Meanwhile, pour the canned tomatoes and liquid into a medium bowl.  Use your fingers to break up the tomatoes and remove any skin that remains.  Add to the cooked onions.  Use the water to “rinse” out the cans, and add to the pot.

Bring to a simmer, turn the heat to low, cover, and cook gently for about 45 minutes.  Taste for salt and set aside.

For the eggplant Parmesan:

  • 1 batch tomato sauce (see above recipe)
  • 2 large globe eggplants
  • 2 Tablespoons kosher salt plus another sprinkle on the fried eggplant
  • 4-5 cups fresh breadcrumbs
  • 3 whole eggs
  • 3/4 cup all purpose flour
  • 2 ounces finely grated Parmesan cheese
  • 1-1/4 cups vegetable oil or pure olive oil
  • 8 ounces mozzarella

Slice the eggplant into 1/2-inch rounds.  Lay them on a rack resting over a cookie sheet and sprinkle 2 teaspoons of kosher salt over them.  Allow to sit for approx 10 minutes.  Flip the eggplant over and sprinkle the other side with 2 teaspoons of kosher salt.  Allow  to sit for 1-2 hours.

Using paper towels, pat the eggplant dry.

Meanwhile, set up a “breading station”.  Pour the flour onto one plate.  Pour some of the breadcrumbs onto another plate (you’ll add more crumbs as needed), and pour the eggs into a wide, shallow dish.  To bread the eggplant, first coat the slices in flour, then dip them in the egg, and then coat them with the breadcrumbs.  Place the breaded eggplant back onto the racks and allow them to “set” for about an hour.

Preheat the oven to 400º.

Heat about 1/3 of the oil in a large saute pan set over medium-low heat.  Carefully place a single layer of breaded eggplant slices into the hot oil and fry until golden brown on both sides.   Set back on the rack and salt lightly.  Remove any burned bits from the pan, add more oil as necessary, and continue this process until all the eggplant has been browned.

Spoon about 1/4 of the tomato sauce into the bottom of a 9×13 baking dish.  Place a layer of fried eggplant on top of the tomato sauce.  Spoon another 1/4 of the tomato sauce over the eggplant, and sprinkle with 1/3 of the Parmesan and 1/3 of the mozzarella.  Add two more layers of eggplant, sauce, Parmesan and mozzarella.**

Cover with baking dish with a layer of parchment paper*, and then aluminum foil, and bake for 20 minutes.  Remove cover, and bake for another 30 minutes, until the sauce is bubbly and the cheese is golden.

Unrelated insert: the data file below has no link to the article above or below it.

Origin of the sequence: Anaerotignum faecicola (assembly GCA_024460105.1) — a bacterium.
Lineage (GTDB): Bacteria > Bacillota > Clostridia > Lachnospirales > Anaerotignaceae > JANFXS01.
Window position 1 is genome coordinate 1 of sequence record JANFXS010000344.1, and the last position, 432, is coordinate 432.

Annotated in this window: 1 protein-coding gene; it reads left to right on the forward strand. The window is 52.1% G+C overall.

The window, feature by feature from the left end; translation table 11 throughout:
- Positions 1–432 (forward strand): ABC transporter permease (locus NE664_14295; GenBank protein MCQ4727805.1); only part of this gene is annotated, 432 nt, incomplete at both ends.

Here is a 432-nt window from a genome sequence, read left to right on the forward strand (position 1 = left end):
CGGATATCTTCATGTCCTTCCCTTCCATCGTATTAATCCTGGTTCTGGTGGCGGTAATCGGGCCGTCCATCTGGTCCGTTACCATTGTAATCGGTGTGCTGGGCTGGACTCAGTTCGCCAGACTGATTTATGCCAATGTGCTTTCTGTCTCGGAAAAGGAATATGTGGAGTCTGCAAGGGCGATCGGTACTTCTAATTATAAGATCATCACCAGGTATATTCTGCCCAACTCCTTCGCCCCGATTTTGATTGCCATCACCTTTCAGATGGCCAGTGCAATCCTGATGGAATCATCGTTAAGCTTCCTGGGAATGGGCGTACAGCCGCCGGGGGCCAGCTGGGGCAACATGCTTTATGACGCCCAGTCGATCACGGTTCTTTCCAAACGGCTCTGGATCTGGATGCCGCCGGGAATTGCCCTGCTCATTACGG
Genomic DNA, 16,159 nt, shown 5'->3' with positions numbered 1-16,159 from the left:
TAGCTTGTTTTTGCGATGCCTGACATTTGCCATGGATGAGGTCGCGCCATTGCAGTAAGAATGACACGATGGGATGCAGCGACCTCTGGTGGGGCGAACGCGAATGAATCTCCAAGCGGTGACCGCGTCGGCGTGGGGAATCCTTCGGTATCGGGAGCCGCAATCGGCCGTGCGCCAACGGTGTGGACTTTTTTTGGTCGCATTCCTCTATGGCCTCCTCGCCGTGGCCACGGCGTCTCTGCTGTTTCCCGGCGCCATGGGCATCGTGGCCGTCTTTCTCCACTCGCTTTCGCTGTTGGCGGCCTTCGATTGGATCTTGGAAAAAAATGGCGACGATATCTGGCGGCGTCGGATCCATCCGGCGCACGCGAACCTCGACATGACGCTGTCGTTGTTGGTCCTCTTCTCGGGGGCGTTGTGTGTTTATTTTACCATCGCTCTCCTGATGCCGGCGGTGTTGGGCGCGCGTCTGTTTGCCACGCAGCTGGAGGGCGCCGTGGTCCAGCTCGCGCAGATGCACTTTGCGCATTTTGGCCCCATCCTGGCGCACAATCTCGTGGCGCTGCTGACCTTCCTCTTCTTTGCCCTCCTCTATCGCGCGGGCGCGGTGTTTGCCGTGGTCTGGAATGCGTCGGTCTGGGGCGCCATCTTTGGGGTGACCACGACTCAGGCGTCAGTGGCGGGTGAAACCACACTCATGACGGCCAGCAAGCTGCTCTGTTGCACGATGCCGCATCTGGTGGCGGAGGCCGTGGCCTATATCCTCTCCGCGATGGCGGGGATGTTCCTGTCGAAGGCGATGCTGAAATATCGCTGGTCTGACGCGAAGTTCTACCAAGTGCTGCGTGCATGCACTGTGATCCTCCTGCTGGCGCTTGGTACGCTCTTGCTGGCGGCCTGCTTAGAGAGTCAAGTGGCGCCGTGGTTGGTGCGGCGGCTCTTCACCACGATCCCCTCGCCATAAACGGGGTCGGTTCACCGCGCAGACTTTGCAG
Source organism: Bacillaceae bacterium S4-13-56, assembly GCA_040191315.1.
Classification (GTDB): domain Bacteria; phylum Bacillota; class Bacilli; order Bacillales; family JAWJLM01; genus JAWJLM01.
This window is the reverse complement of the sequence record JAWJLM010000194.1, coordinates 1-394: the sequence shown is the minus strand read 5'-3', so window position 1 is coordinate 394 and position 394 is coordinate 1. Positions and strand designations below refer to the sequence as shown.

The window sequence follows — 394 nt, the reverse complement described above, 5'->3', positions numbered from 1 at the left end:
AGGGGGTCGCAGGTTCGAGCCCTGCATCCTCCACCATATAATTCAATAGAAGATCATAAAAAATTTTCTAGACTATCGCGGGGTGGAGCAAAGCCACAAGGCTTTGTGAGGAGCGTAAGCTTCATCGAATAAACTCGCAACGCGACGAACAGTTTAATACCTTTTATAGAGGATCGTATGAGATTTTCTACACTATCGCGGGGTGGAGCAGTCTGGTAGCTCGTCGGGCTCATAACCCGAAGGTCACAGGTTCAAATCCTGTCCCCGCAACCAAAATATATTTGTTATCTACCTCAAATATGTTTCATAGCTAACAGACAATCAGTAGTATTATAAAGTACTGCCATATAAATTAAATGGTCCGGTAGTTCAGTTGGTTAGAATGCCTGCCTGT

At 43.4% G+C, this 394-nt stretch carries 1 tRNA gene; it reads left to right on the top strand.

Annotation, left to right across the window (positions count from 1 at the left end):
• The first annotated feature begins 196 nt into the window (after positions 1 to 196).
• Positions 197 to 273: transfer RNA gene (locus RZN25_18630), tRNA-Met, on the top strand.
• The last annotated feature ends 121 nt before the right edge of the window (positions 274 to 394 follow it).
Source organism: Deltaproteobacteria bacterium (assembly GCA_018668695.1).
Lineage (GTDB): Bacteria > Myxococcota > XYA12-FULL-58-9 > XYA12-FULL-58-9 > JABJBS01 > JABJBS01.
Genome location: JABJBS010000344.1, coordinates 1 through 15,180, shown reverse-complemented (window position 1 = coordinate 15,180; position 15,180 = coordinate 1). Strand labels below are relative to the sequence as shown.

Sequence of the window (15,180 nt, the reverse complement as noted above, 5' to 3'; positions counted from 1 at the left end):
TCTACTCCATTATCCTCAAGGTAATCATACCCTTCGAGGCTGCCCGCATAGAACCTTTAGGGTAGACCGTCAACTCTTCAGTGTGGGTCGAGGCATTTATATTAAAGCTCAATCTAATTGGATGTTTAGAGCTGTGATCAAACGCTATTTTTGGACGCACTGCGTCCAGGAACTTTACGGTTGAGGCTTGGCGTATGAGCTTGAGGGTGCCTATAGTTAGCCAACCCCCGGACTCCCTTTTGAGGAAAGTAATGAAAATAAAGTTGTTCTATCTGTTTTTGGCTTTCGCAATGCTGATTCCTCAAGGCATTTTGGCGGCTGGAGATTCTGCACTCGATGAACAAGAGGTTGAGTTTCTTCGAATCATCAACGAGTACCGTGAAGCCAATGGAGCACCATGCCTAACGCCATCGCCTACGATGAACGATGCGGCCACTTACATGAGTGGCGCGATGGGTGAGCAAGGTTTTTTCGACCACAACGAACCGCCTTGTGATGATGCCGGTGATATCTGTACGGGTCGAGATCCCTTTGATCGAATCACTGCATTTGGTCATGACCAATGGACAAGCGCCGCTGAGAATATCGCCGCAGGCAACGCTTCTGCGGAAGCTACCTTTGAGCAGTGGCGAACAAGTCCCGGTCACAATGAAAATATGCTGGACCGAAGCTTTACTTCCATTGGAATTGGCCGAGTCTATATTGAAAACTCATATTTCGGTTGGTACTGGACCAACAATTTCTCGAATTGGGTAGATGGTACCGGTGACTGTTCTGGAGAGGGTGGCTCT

Allow to cool for about 15 minutes before slicing and serving.

*The acidity of the tomato sauce will react with the aluminum foil creating an “off” taste.  Always use parchment underneath foil when topping ingredients that are acidic.

**Another way I like to make this is to place the eggplant into the dish by tiling them (slightly overlapping) in a single layer, rather than stacking.  This method uses a little less eggplant and results in more crispy parts.

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I mean, err…that didn’t come out right.  Let’s start again.

Emily does sausage.

Hmmm.  Still not quite right.

Well, dang.

What I mean to say is…sometimes I just crave sausage.  There comes a time when I just don’t want anymore “Emily Food”.  I’ve eaten more peaches, corn, tomatoes, and whole-grain salads than I can bear, and darn-it, I just want a sausage.  The kind where the skin snaps when you bite into it, and it’s salty, and juicy.  Oh, glory be!  Sometimes a good sausage just hits the spot.  (Oh dear, there I go again.)

P7220008I made a little baked dish with hard polenta, sausage, and tomato sauce.  Of course, you can actually buy hard polenta, ready to slice.  You can buy tomato sauce, and you can buy sausage.  But you know me–I wouldn’t dare!  Actually, truth be told, I did buy my sausage because two of my co-workers have a little sausage-making business and they turn out some super-delish specimens…not to be resisted!  This particular one was flavored with green chilies and lime.

Sausage and Polenta baked in Tomato Sauce

First, I sliced the polenta and placed it under the broiler, on a rack to brown.  Then I prepared a skillet over medium heat and poured in the tomato sauce, bringing it to a simmer.  I then tucked the browned polenta into the hot sauce and nestled the little sausage rounds (pre-cooked) in the nooks and crannies.  Then the whole pan went in the oven to bake for a few minutes just to bring all the flavors together.

So there you have it…Emily does Scott…it’s good for the soul!